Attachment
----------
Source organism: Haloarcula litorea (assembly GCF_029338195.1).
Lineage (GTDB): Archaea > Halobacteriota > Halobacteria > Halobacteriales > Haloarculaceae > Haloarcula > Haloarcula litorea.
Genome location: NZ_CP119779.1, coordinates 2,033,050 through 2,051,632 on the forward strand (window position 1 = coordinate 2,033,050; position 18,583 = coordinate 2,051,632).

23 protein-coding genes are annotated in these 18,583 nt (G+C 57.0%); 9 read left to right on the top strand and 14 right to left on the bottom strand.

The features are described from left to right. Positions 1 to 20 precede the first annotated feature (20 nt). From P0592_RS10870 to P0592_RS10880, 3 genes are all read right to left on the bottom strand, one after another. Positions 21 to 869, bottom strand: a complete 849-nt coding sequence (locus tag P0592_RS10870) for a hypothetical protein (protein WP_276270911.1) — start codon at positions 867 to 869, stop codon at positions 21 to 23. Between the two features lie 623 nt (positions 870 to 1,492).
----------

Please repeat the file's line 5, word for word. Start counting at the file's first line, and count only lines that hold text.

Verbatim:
The features are described from left to right. Positions 1 to 20 precede the first annotated feature (20 nt). From P0592_RS10870 to P0592_RS10880, 3 genes are all read right to left on the bottom strand, one after another. Positions 21 to 869, bottom strand: a complete 849-nt coding sequence (locus tag P0592_RS10870) for a hypothetical protein (protein WP_276270911.1) — start codon at positions 867 to 869, stop codon at positions 21 to 23. Between the two features lie 623 nt (positions 870 to 1,492).